Helen Oyeyemi’s latest novel, Boy, Snow, Bird, begins with just this conundrum. “Nobody ever warned me about mirrors, so for many years I was fond of them, and believed them to be trustworthy,” says Boy, the first of the book’s three titular protagonists. That doesn’t stop her from obsessing over mirrors, to the point of kissing the glass with her fists against it, her mouth meeting her “mouth.” And she’s not the only one: Snow, her stepdaughter, and Bird, her daughter, have similarly troublesome and obsessive relationships with the reflective material—in their case, they occasionally don’t see any reflection at all.
A magical mirror? You know that old story. On its surface, the plot of Boy, Snow, Bird is the Snow White tale told from the perspective of the stepmother—the sort of turnabout tactic made standard thanks to books like Wicked. But the talented Oyeyemi takes a familiar story, sets it for the most part in 1950s New England, and removes almost all the familiar imagery, making it her own. There are no dwarves, no poisonous apple, and no awakening kiss. In its place are simply women. Women of all ages, races, economic backgrounds, and motives. Women who deal with, and sometimes inflict, all the horrible injustices—racism, abortions, questions of sexual identity—that aren’t on display in a Disneyfied version. Women who, with no Prince Charming on the way, must instead find ways to solve their own problems.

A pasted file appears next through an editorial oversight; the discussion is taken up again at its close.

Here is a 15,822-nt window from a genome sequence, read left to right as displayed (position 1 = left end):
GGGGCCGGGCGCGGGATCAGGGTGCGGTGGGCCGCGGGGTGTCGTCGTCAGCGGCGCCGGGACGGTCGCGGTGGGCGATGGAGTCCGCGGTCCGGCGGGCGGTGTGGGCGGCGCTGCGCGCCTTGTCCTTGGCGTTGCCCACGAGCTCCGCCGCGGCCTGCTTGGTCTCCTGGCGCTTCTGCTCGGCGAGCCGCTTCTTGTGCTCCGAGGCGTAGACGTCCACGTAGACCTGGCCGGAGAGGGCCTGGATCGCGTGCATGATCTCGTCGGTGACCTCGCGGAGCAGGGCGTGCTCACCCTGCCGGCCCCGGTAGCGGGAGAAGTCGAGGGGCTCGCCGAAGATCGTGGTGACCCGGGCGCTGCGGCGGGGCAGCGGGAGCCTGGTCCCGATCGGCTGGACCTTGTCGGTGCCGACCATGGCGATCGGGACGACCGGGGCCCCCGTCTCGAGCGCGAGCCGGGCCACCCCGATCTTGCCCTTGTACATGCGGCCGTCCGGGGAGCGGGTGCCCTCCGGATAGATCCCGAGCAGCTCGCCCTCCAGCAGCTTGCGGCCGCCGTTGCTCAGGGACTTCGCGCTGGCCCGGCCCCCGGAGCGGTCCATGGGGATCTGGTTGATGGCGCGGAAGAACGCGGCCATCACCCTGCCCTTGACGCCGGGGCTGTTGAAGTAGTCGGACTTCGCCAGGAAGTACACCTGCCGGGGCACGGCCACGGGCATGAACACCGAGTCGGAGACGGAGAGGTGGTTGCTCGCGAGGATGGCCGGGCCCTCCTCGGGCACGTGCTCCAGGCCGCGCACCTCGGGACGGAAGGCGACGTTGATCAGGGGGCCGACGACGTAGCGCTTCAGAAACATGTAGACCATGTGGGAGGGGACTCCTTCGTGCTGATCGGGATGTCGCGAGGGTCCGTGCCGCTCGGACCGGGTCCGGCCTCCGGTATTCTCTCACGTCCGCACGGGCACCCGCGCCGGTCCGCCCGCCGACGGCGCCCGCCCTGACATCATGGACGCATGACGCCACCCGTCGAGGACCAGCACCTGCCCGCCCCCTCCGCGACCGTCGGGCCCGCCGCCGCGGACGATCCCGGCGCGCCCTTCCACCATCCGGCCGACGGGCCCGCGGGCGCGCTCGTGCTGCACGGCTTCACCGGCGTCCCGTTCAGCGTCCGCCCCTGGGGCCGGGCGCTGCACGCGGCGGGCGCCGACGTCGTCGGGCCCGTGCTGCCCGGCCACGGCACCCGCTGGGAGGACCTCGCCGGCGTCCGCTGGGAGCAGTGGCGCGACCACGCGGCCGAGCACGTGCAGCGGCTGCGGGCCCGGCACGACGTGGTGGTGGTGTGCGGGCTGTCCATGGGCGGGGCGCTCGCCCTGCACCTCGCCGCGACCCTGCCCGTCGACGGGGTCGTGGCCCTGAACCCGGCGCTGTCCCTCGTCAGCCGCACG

A novel in stories, or a collection of vignettes about a fictional Israeli town, this isn't Oz's strongest work, but has its powerful moments. I heardA novel in stories, or a collection of vignettes about a fictional Israeli town, this isn't Oz's strongest work, but has its powerful moments. I heard him read (in both Hebrew and English) and then speak about the book with Ruth Franklin. ...more